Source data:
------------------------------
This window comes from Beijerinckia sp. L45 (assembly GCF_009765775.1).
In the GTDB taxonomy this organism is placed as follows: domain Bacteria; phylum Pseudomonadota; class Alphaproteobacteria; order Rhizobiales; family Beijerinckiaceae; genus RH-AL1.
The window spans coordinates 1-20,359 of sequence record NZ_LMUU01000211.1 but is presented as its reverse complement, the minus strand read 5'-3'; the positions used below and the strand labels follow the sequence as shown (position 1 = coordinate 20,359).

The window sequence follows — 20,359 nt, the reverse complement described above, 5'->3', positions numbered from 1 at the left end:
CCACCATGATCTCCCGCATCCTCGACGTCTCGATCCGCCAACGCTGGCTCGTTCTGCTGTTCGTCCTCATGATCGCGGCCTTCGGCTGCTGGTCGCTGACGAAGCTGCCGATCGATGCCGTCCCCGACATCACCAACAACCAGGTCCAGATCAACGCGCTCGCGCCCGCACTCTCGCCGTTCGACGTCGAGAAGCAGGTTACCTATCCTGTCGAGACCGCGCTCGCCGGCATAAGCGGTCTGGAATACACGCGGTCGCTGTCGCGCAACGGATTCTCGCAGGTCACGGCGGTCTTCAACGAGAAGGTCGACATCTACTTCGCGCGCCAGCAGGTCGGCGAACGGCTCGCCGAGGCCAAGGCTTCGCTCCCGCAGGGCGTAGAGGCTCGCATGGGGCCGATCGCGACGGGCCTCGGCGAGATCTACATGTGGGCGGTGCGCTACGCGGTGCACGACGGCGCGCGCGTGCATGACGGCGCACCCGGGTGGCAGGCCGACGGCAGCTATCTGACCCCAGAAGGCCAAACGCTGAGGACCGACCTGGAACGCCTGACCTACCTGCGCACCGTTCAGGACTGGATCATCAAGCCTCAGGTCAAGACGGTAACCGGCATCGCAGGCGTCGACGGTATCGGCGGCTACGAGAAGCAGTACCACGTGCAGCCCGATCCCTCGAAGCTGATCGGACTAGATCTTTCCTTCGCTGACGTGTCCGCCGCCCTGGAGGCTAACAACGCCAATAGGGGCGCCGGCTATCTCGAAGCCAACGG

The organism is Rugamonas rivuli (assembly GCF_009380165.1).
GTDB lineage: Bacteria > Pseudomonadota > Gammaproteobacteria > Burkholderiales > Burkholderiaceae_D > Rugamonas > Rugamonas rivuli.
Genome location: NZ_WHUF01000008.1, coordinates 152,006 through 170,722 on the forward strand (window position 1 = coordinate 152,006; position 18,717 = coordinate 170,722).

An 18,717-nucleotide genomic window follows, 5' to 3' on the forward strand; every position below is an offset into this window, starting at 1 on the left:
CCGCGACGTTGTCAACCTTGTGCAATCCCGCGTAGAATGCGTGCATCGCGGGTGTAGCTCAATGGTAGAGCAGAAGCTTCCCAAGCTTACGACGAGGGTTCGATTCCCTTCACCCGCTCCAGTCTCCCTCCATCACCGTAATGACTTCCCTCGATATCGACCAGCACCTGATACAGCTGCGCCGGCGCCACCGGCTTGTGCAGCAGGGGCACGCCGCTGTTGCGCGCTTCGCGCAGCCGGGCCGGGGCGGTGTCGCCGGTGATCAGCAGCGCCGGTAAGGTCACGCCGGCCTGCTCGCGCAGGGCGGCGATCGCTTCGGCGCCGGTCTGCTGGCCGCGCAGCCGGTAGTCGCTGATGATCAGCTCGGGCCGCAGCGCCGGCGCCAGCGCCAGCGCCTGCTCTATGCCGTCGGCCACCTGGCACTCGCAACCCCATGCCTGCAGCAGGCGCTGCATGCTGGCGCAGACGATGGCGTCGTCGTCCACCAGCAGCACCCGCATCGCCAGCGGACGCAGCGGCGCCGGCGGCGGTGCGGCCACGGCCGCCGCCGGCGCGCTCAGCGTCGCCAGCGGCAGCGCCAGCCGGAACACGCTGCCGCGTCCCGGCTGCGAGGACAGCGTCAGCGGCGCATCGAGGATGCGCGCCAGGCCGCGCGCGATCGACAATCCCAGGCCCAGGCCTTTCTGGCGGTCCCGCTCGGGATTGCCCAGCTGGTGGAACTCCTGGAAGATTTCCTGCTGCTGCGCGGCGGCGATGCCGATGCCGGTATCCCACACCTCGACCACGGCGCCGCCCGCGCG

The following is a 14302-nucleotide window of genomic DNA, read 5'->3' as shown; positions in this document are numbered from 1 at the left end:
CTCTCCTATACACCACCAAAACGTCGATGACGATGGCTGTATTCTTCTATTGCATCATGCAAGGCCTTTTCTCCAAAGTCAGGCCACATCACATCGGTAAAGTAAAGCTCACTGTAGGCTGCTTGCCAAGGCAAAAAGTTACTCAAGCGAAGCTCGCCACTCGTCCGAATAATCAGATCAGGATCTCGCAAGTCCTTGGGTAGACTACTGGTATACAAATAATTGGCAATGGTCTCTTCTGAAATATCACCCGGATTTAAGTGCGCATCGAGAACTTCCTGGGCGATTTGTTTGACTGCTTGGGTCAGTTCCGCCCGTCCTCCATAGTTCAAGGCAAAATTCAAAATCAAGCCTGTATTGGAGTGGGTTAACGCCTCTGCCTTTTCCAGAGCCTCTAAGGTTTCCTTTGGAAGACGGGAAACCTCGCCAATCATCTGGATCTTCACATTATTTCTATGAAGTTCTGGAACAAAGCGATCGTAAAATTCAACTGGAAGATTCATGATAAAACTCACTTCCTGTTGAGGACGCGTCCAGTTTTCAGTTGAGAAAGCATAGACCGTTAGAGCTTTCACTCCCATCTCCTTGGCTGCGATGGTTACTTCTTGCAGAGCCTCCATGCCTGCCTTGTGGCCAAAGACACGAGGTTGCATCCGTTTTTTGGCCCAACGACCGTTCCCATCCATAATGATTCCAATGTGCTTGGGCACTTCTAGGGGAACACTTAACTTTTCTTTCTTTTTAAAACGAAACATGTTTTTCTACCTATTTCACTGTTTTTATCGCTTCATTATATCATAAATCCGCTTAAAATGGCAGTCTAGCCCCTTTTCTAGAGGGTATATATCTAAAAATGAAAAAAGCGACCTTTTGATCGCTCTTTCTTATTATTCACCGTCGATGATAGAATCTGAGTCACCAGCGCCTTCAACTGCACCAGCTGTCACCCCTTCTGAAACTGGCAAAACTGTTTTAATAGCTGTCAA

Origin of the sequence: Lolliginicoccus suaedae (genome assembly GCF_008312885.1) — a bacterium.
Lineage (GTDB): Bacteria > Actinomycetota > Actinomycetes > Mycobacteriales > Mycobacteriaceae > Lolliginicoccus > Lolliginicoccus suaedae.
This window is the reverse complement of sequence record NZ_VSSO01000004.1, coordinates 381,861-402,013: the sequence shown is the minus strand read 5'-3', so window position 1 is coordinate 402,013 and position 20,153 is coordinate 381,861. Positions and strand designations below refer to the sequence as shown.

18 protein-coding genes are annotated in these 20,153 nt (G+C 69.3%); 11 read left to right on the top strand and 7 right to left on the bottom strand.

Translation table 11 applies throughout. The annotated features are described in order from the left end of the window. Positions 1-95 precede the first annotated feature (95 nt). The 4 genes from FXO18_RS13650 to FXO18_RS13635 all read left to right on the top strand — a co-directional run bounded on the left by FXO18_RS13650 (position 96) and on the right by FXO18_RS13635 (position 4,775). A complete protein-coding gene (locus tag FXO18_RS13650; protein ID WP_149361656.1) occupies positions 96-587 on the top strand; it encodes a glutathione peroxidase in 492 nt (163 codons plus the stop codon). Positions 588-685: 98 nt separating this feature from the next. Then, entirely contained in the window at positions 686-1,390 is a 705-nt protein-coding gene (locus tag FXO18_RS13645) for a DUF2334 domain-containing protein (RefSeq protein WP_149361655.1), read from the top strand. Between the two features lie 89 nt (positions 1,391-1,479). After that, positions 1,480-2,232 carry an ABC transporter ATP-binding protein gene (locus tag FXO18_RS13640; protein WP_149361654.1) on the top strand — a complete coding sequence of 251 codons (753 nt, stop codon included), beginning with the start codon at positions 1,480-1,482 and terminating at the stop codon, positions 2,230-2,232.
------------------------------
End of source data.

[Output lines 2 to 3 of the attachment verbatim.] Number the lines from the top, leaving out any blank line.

In the GTDB taxonomy this organism is placed as follows: domain Bacteria; phylum Pseudomonadota; class Alphaproteobacteria; order Rhizobiales; family Beijerinckiaceae; genus RH-AL1.
The window spans coordinates 1-20,359 of sequence record NZ_LMUU01000211.1 but is presented as its reverse complement, the minus strand read 5'-3'; the positions used below and the strand labels follow the sequence as shown (position 1 = coordinate 20,359).